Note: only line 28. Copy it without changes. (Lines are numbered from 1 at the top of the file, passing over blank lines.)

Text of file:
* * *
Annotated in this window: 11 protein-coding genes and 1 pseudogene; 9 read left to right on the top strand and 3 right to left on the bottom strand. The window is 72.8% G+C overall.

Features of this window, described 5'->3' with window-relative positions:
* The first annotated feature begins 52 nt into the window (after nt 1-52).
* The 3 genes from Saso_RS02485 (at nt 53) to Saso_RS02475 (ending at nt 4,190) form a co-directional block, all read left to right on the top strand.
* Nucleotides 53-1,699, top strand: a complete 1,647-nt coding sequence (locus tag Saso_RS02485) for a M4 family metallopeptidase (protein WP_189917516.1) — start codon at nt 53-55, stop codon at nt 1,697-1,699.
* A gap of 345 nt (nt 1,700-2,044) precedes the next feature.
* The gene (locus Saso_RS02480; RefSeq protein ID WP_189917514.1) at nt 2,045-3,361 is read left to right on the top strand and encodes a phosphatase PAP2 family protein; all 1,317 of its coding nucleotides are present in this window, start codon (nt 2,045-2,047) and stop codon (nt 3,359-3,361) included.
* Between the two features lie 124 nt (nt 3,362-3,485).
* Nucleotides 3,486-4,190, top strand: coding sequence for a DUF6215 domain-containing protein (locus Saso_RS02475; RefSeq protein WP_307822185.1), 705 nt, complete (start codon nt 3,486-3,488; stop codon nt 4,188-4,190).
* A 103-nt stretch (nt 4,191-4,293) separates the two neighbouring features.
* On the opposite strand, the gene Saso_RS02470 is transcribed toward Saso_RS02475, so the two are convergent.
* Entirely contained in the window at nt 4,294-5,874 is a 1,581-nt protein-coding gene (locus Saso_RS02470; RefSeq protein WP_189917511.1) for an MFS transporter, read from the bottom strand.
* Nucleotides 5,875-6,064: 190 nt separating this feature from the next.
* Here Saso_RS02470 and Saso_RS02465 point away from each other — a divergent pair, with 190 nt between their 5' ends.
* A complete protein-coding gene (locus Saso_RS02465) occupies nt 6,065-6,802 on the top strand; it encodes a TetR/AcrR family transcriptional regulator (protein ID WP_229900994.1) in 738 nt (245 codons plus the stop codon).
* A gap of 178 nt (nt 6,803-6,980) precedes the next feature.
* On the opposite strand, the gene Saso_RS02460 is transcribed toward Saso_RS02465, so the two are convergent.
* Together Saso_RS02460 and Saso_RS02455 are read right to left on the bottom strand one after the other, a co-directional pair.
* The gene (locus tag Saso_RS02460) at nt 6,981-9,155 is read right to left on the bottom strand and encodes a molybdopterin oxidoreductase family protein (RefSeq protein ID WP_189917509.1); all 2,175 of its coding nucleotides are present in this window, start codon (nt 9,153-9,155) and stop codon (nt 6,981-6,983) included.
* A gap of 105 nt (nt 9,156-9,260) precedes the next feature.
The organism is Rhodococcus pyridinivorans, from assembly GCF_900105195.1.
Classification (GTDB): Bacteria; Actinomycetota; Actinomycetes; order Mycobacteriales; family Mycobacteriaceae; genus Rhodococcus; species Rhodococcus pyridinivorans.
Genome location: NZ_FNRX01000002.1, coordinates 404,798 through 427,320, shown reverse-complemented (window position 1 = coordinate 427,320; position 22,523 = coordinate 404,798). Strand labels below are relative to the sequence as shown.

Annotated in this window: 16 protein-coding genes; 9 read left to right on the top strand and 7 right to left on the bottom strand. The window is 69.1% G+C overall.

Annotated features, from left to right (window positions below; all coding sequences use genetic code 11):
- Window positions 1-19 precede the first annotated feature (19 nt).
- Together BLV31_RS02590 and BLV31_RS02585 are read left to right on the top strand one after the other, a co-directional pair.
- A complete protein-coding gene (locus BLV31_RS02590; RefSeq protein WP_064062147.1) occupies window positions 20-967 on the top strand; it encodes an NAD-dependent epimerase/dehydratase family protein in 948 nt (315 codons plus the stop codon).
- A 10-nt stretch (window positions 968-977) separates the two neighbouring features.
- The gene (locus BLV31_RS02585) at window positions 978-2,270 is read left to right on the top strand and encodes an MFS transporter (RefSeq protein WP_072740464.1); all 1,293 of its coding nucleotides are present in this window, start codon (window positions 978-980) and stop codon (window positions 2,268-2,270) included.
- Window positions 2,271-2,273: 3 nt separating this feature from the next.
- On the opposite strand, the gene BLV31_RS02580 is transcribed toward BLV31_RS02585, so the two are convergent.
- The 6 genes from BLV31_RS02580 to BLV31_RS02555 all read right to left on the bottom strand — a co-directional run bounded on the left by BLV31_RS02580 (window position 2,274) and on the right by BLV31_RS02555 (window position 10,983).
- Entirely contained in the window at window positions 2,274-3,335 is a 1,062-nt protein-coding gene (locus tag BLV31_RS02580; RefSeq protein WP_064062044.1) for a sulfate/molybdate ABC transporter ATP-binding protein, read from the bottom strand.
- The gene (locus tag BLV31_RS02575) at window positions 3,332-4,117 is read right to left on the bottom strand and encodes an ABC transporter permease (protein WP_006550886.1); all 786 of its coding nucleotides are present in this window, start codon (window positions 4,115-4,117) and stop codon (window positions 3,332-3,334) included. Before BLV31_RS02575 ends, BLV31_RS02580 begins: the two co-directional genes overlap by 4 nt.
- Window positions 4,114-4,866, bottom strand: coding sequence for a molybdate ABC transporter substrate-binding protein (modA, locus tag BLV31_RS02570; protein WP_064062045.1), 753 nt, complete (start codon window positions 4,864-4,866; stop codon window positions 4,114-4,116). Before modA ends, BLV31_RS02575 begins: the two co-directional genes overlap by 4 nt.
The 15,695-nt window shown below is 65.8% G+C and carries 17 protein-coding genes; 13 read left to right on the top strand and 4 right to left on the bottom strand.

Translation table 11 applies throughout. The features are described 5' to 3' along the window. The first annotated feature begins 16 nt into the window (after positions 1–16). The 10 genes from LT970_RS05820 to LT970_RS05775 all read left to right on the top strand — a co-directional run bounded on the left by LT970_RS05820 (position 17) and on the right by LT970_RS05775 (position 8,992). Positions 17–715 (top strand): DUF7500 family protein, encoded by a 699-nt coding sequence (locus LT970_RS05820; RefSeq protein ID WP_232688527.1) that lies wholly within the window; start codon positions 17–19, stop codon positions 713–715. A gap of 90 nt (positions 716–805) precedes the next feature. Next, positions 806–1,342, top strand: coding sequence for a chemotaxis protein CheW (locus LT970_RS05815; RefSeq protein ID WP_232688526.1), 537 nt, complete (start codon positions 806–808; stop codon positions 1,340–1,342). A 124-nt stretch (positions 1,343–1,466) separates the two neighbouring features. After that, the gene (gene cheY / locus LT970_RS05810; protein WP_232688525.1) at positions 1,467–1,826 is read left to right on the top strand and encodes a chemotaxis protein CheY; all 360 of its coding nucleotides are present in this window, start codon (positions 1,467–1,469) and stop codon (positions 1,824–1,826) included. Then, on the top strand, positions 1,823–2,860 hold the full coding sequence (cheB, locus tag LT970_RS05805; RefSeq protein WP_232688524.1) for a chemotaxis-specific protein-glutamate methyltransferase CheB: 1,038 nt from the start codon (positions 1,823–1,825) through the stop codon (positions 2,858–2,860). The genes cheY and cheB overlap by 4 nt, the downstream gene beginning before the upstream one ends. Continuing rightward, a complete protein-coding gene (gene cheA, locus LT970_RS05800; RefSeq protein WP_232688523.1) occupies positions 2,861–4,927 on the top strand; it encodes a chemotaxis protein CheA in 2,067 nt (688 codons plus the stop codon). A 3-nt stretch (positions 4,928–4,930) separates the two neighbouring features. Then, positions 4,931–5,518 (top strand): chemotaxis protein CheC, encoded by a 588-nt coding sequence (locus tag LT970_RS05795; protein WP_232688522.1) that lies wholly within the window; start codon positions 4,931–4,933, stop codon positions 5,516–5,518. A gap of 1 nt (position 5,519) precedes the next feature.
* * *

- A complete protein-coding gene (locus BLV31_RS02590; RefSeq protein WP_064062147.1) occupies window positions 20-967 on the top strand; it encodes an NAD-dependent epimerase/dehydratase family protein in 948 nt (315 codons plus the stop codon).